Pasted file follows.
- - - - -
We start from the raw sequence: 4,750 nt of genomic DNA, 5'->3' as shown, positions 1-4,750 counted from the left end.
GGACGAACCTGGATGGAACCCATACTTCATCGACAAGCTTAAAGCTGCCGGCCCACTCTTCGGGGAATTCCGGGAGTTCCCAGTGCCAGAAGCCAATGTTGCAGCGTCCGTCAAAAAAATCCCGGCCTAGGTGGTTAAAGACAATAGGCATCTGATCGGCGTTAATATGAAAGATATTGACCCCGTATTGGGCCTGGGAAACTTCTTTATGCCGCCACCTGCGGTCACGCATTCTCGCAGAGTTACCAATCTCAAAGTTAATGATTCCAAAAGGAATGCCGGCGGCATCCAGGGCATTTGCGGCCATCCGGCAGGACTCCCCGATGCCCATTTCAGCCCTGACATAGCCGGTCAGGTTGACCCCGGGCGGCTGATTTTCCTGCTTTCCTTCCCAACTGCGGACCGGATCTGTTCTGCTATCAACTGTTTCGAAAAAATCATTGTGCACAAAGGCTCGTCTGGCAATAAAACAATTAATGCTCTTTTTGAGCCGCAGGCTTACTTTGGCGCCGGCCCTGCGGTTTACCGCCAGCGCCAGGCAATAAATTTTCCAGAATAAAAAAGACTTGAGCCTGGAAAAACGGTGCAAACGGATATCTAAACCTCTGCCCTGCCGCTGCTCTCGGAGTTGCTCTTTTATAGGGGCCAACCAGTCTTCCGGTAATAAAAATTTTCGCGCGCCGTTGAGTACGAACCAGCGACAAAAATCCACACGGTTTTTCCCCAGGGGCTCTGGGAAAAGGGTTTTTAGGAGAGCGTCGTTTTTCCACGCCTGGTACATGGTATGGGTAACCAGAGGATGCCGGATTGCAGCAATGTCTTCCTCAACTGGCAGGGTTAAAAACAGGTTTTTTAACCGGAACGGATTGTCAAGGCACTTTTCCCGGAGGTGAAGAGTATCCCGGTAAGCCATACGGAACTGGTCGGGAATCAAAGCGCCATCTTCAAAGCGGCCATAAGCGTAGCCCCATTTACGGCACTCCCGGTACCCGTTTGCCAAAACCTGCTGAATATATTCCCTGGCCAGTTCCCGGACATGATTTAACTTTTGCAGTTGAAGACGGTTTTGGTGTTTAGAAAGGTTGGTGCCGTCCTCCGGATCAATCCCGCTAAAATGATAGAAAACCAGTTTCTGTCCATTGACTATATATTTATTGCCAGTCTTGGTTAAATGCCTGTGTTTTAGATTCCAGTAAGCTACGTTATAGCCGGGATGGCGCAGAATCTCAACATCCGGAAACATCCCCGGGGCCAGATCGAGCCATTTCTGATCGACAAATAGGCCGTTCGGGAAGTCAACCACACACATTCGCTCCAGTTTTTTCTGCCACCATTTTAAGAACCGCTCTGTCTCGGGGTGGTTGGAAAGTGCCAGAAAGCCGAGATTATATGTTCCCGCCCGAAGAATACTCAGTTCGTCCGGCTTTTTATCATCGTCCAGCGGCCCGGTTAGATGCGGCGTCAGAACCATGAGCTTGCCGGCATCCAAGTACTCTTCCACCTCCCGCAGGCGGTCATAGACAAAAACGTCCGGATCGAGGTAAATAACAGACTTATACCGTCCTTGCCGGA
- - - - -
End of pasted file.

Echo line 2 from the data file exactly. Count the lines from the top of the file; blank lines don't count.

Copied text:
GGACGAACCTGGATGGAACCCATACTTCATCGACAAGCTTAAAGCTGCCGGCCCACTCTTCGGGGAATTCCGGGAGTTCCCAGTGCCAGAAGCCAATGTTGCAGCGTCCGTCAAAAAAATCCCGGCCTAGGTGGTTAAAGACAATAGGCATCTGATCGGCGTTAATATGAAAGATATTGACCCCGTATTGGGCCTGGGAAACTTCTTTATGCCGCCACCTGCGGTCACGCATTCTCGCAGAGTTACCAATCTCAAAGTTAATGATTCCAAAAGGAATGCCGGCGGCATCCAGGGCATTTGCGGCCATCCGGCAGGACTCCCCGATGCCCATTTCAGCCCTGACATAGCCGGTCAGGTTGACCCCGGGCGGCTGATTTTCCTGCTTTCCTTCCCAACTGCGGACCGGATCTGTTCTGCTATCAACTGTTTCGAAAAAATCATTGTGCACAAAGGCTCGTCTGGCAATAAAACAATTAATGCTCTTTTTGAGCCGCAGGCTTACTTTGGCGCCGGCCCTGCGGTTTACCGCCAGCGCCAGGCAATAAATTTTCCAGAATAAAAAAGACTTGAGCCTGGAAAAACGGTGCAAACGGATATCTAAACCTCTGCCCTGCCGCTGCTCTCGGAGTTGCTCTTTTATAGGGGCCAACCAGTCTTCCGGTAATAAAAATTTTCGCGCGCCGTTGAGTACGAACCAGCGACAAAAATCCACACGGTTTTTCCCCAGGGGCTCTGGGAAAAGGGTTTTTAGGAGAGCGTCGTTTTTCCACGCCTGGTACATGGTATGGGTAACCAGAGGATGCCGGATTGCAGCAATGTCTTCCTCAACTGGCAGGGTTAAAAACAGGTTTTTTAACCGGAACGGATTGTCAAGGCACTTTTCCCGGAGGTGAAGAGTATCCCGGTAAGCCATACGGAACTGGTCGGGAATCAAAGCGCCATCTTCAAAGCGGCCATAAGCGTAGCCCCATTTACGGCACTCCCGGTACCCGTTTGCCAAAACCTGCTGAATATATTCCCTGGCCAGTTCCCGGACATGATTTAACTTTTGCAGTTGAAGACGGTTTTGGTGTTTAGAAAGGTTGGTGCCGTCCTCCGGATCAATCCCGCTAAAATGATAGAAAACCAGTTTCTGTCCATTGACTATATATTTATTGCCAGTCTTGGTTAAATGCCTGTGTTTTAGATTCCAGTAAGCTACGTTATAGCCGGGATGGCGCAGAATCTCAACATCCGGAAACATCCCCGGGGCCAGATCGAGCCATTTCTGATCGACAAATAGGCCGTTCGGGAAGTCAACCACACACATTCGCTCCAGTTTTTTCTGCCACCATTTTAAGAACCGCTCTGTCTCGGGGTGGTTGGAAAGTGCCAGAAAGCCGAGATTATATGTTCCCGCCCGAAGAATACTCAGTTCGTCCGGCTTTTTATCATCGTCCAGCGGCCCGGTTAGATGCGGCGTCAGAACCATGAGCTTGCCGGCATCCAAGTACTCTTCCACCTCCCGCAGGCGGTCATAGACAAAAACGTCCGGATCGAGGTAAATAACAGACTTATACCGTCCTTGCCGGA